Long ago I made the decision that we wouldn’t find out the gender of our baby. And we’re sticking to that decision, thanks to my husband, who’s making sure that even when I waver, he reminds me that I made a decision and I am NOT backing out now.
My own personal opinion on this is that welcoming a new human to the world should be a big, enormous, huge event. And as much about it as possible should be exciting and surprising.
(Sidenote written long after this blog was posted originally: I revisited this topic in a blog titled “A Case for Suspense.”)
Why I don’t want to know your baby’s name—until after it’s born
I don’t want to judge anyone else’s decision — it’s got to be what’s right for them. But personally, I am always irritated when someone shares not only the gender they’re having, but also the full name. Then the birth, which should be a very exciting moment (“She had her baby? Oh that’s wonderful! What’d she have? What’d they name it? Oh that’s so cute!”), becomes extremely routine (“Oh, she had Carter? Good to know.”). No questions remain. And this event is about as exciting and surprising as paying your income taxes.
Admittedly, it’s still a surprise for parents to finally MEET their baby. But I do think that having a baby is an exciting experience for everyone around you, so why not make it as exciting as it can possibly be?
This feels like the right decision for us for other reasons, too. Not a single thing about conceiving this baby was natural. We traded candlelight for laboratory fluorescents and red wine for intravenous propyphol when we made our little Peanut. So why not let one part of this pregnancy be a little old fashioned, a little 1960s-style? Besides, our mothers and grandmothers never knew baby’s gender, and they did just fine.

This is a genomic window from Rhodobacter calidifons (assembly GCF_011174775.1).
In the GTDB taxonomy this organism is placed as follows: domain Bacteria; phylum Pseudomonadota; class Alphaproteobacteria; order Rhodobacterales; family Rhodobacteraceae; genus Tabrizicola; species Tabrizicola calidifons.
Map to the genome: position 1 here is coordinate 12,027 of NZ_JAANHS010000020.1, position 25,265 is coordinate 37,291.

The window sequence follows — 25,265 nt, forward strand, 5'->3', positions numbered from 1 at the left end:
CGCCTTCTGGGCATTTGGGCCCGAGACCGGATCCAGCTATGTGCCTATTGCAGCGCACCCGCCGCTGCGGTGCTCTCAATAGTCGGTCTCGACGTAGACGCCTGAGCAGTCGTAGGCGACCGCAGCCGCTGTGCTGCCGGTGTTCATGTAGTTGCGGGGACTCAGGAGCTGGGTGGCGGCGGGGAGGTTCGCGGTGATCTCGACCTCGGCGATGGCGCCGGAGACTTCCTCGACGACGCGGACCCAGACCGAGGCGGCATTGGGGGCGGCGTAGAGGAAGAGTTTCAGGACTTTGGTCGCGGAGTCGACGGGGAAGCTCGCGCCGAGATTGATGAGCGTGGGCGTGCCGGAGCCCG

“I just HAVE to plan.”
But when a friend asked me if I was planning to “find out,” and I answered that we were leaving the gender a mystery, her eyes grew big. She shook her head in disbelief. “Wow. That’s going to be hard. Personally, I couldn’t do it. I just had to plan.”
That puzzled the hell out of me.
Does not knowing the gender imply that I’m not planning for my baby? And exactly what plans am I not making because I don’t know if Baby will be sportin’ a vulva or a peener?
The upsides and downsides of “not knowing”
Yes, it complicates the registry process a bit. I’m not buying a shitload of clothes for my critter (then again, I don’t even know my baby’s style preferences yet). And it makes present-buying a little harder for my friends and family.
But all in all, it hasn’t made things so difficult. I painted the nursery a neutral blue/green color (okay, I confess, that’s the color our guest room has always been; I’m just so anti-nursery-decorating that I was determined to leave it as is).
I registered for all yellow and green baby items (another confession: I registered for a purple stroller/carseat, because dammit, I love purple, and if someone wants to judge my kid’s gender by the stroller motif, they just plain suck). And I’ll have to buy two “coming home from the hospital” outfits, but who cares? I’ll keep the unused outfit, or give it to a friend if we don’t have any more babies.
Can you handle the suspense? Yes. You can.
Yes, it’s hard not knowing, but I get through it by envisioning the baby’s birth. When my hips are being wrenched apart by a human head and my perineum is being torn to kingdom come, I’ll be able to get through it by knowing that there’s a sweet payoff at the end. Not just meeting my offspring, but knowing — finally — if he’s a little version of my husband or she’s a little Me. That will be a seriously amazing moment.
On the flipside of this, my hairstylist told me yesterday that when she found out the gender of her first baby, she felt judged, too. As if she were violating some unspoken code of Motherhood by not being surprised. So perhaps the message here is that we’re all being too goddamn judgey.